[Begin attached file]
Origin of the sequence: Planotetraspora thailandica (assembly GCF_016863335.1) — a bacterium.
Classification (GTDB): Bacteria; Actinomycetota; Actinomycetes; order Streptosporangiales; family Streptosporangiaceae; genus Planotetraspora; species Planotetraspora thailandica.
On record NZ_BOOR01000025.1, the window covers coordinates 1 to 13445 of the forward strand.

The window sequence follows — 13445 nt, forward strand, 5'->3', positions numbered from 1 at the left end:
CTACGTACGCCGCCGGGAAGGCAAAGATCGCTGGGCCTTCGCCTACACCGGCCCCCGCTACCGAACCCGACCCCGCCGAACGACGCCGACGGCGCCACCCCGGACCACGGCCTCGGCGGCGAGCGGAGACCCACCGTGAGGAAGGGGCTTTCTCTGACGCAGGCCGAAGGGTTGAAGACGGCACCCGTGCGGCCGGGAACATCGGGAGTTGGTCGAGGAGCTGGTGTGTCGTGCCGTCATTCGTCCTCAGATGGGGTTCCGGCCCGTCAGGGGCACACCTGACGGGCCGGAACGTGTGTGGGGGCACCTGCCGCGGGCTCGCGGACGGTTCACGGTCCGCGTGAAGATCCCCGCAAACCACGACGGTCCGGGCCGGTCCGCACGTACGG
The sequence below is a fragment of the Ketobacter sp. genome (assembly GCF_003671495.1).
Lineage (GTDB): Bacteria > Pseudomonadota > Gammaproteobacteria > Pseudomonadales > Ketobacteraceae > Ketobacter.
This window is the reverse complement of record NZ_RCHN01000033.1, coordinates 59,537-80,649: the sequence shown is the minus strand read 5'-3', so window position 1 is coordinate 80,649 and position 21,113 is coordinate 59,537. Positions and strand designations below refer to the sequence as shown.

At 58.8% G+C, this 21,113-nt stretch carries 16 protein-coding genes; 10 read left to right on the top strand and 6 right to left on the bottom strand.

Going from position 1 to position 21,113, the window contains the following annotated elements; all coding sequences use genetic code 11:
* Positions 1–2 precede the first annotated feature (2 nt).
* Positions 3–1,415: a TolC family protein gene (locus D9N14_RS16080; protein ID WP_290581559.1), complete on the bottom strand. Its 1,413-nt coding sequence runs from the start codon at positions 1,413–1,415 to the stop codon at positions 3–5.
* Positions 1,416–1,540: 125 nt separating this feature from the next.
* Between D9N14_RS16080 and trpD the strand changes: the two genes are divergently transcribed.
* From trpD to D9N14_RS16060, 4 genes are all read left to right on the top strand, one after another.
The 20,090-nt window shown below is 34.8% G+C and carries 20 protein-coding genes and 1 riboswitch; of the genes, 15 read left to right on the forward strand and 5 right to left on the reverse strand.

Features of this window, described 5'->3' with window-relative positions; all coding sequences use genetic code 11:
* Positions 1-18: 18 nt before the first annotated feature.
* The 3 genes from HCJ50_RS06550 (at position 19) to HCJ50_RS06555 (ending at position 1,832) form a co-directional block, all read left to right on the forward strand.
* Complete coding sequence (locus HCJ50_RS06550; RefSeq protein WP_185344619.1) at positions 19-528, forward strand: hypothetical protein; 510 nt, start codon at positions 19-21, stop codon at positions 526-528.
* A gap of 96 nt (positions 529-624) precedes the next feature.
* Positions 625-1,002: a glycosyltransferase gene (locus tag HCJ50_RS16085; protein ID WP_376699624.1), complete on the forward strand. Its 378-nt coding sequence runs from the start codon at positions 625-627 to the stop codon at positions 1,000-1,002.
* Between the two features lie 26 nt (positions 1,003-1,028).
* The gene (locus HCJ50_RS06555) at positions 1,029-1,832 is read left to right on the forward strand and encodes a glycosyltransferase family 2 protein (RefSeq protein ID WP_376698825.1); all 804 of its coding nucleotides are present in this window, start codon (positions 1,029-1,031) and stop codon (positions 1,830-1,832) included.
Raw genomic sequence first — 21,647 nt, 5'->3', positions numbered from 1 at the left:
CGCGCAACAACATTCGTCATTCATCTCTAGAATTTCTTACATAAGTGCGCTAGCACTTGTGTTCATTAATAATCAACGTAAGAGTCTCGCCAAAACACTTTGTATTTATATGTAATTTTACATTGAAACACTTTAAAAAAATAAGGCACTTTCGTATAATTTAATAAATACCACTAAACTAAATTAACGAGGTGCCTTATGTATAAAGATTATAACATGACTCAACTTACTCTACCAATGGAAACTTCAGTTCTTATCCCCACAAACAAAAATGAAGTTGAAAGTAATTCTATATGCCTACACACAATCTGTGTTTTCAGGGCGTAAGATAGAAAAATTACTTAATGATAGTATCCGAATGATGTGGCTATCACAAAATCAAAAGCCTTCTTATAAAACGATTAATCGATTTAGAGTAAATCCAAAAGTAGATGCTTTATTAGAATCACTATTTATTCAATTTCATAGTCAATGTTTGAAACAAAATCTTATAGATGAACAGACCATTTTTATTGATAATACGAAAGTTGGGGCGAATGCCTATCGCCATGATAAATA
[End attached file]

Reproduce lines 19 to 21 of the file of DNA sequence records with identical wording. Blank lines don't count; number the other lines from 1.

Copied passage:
* The 3 genes from HCJ50_RS06550 (at position 19) to HCJ50_RS06555 (ending at position 1,832) form a co-directional block, all read left to right on the forward strand.
* Complete coding sequence (locus HCJ50_RS06550; RefSeq protein WP_185344619.1) at positions 19-528, forward strand: hypothetical protein; 510 nt, start codon at positions 19-21, stop codon at positions 526-528.
* A gap of 96 nt (positions 529-624) precedes the next feature.